- Admit your mistakes.
- Model research for your students; don’t pretend to know it all. If they ask a question you really don’t know, find out and give them a source next class. If there are a lot of questions, have students look for the answer for your next meeting. In research classes, have a research day together in the library when they actually start their research.
- Know that if you’re tasked with teaching something outside your training/area, it’s ok to only be one or two steps ahead of your student.
3. Teach intentionally.
- Structure is a good thing for all students (and teachers!) Develop patterns that work for you and them. Everyone loves to hate repetition, but structuring class time and assignments so they are relatively predictable can help everyone plan. This is really important for intro classes where everything is new to your students.
- Make sure every last detail of your class counts towards well-articulated learning goals. Don’t waste time policing behavior that is not directly relevant to those goals. Teach only what you really believe in, and don’t be afraid to be an iconoclast. 🙂
- Be transparent in what you expect from the students in terms of the assignments. It should not be a mystery as to why they are asked to complete specific assignments. A follow up discussion of that assignment relating to the course is also a good idea. It reinforces learning throughout the semester and not just on exams.
- Deadlines are not set in stone on either side of the lectern. Tell your students what they have done, what they are doing, and what they will do, and explain how that fits into the larger scheme of things at least once during every class.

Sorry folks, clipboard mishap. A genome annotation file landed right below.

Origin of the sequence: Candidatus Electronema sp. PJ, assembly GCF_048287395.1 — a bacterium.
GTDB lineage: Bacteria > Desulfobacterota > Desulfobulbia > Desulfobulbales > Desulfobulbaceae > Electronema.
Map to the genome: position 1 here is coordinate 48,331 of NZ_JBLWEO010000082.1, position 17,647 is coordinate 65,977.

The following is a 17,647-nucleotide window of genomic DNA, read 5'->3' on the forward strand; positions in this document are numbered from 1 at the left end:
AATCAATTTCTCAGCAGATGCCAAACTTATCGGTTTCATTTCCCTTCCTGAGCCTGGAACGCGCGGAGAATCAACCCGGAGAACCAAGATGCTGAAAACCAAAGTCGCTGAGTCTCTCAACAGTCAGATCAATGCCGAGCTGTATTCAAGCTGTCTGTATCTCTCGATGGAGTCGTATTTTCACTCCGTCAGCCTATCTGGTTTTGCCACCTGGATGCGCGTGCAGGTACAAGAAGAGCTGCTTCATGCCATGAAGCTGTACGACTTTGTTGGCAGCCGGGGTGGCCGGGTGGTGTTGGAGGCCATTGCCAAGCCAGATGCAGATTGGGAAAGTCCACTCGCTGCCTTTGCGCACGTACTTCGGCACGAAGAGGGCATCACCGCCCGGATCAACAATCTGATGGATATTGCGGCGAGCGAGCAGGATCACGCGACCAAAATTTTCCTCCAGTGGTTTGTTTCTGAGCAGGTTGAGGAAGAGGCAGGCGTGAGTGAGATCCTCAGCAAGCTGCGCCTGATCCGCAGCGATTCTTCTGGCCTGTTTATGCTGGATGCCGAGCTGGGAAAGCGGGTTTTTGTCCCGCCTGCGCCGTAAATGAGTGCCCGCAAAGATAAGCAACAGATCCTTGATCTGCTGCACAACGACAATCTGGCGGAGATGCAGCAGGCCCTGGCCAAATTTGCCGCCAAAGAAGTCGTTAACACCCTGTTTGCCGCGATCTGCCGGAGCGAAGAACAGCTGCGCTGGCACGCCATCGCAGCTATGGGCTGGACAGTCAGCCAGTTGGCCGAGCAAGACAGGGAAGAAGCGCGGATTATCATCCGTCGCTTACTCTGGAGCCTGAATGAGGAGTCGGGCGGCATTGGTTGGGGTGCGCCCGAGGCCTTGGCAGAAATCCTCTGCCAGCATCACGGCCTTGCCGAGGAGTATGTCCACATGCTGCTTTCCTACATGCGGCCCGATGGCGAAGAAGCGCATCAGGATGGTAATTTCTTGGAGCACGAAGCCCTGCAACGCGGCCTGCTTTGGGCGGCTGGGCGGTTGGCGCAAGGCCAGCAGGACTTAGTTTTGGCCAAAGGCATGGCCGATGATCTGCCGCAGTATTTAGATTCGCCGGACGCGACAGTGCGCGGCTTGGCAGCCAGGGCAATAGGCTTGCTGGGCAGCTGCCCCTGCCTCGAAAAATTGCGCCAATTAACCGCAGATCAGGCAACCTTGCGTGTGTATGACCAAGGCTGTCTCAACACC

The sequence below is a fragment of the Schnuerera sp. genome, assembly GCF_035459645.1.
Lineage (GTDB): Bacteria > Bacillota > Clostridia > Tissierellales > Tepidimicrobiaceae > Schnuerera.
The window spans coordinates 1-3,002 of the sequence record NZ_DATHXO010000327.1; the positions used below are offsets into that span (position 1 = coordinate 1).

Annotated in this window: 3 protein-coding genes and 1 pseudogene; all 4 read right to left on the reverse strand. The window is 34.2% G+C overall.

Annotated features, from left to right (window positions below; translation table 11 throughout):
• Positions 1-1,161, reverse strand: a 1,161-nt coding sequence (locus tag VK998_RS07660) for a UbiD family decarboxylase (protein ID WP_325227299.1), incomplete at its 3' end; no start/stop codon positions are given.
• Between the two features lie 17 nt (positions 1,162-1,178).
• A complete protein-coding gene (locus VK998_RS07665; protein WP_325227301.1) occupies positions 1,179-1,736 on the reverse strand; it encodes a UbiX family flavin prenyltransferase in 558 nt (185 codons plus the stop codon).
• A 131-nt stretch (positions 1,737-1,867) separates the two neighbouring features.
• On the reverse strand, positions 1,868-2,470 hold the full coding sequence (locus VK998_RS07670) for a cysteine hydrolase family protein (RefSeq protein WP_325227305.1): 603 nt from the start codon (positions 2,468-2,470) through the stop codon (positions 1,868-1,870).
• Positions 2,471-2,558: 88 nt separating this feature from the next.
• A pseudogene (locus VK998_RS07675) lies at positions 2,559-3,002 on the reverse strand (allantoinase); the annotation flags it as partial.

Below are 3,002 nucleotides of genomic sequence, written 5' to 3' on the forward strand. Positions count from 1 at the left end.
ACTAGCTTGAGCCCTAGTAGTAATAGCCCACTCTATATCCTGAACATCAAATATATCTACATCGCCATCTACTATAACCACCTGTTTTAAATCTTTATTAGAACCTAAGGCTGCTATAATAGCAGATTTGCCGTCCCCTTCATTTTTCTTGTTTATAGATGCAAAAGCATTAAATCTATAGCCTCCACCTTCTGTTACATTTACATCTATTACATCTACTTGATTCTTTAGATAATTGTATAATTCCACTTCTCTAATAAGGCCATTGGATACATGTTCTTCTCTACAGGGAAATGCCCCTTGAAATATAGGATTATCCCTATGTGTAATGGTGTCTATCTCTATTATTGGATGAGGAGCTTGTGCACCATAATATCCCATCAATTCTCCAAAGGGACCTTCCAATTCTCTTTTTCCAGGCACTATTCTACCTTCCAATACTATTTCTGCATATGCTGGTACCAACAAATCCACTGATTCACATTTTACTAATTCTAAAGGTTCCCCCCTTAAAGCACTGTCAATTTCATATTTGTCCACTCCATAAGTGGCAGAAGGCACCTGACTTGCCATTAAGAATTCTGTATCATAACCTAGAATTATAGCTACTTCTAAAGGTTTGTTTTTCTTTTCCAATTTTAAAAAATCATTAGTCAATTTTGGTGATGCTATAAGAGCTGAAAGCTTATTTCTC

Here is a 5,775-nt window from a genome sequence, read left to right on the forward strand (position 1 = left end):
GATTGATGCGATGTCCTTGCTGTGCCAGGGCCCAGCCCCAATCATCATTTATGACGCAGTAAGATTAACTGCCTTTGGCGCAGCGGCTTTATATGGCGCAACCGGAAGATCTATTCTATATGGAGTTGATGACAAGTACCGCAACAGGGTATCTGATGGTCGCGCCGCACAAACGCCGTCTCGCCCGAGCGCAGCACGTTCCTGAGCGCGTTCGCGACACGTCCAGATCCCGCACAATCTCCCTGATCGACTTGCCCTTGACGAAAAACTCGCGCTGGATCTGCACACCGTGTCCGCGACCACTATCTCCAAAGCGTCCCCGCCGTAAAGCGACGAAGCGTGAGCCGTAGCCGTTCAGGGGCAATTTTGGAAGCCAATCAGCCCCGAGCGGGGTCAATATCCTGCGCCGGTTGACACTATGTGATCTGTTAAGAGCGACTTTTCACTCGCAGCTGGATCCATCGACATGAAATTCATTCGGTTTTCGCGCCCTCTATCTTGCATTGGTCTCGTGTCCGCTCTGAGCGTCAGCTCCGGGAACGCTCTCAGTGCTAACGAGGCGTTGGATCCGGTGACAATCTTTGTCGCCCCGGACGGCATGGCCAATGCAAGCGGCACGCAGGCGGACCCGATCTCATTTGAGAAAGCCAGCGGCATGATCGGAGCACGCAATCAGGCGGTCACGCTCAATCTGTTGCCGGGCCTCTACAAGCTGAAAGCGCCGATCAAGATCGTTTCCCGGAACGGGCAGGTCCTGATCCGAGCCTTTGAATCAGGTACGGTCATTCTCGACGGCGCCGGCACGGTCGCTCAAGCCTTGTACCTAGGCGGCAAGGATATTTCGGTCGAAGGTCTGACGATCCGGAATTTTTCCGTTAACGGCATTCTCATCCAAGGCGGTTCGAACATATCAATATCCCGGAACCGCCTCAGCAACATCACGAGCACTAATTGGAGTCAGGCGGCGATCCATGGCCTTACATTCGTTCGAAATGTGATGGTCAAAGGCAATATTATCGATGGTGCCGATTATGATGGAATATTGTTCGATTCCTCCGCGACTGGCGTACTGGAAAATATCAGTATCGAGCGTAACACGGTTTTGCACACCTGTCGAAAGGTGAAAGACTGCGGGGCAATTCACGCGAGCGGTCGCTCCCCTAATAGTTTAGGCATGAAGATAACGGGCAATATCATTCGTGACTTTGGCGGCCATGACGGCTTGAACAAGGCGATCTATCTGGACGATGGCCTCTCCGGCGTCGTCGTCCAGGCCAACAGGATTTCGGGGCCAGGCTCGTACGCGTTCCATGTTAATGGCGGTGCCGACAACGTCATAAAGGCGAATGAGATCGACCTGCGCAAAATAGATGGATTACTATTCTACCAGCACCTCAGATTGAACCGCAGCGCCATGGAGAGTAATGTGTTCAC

- Build “catch up days” into your course schedule so you don’t get flustered and feel like you’re behind.Leave open days where you can adapt content to better serve students’ interest, or have students help shape the day’s topics and activities.
- Realize art history serves as an interdisciplinary subject in many institutions, fulfilling several aspects of the curriculum. Be prepared for the students to need support and introduction to basic background information, such as specialized terminology and technical concepts.
- Rubrics, rubrics, rubrics. Learn how to build good ones as it will save you a lot of grading time and frustration. See AAC&U’s Value Rubrics for adaptable models to download.
4. Build lessons around images.
- Arrange your lectures visually–work out what images you need to show and the order; then work out what you need to say. Don’t feel you must write it word for word. The images act as prompts.
- How you sequence images when you’re prepping is really crucial, since they’re much more important prompts than written notes when you’re in the classroom.
- Realize the students need hooks to the material and information. Give them key images upon which to focus.
- Present information with genuine candor by avoiding written notes as much as possible when lecturing. Use real objects and excursions as much as possible. Build discussions with a few examples to start, then focus on the student’s analyses–solo or as small teams–using things they may not have seen before.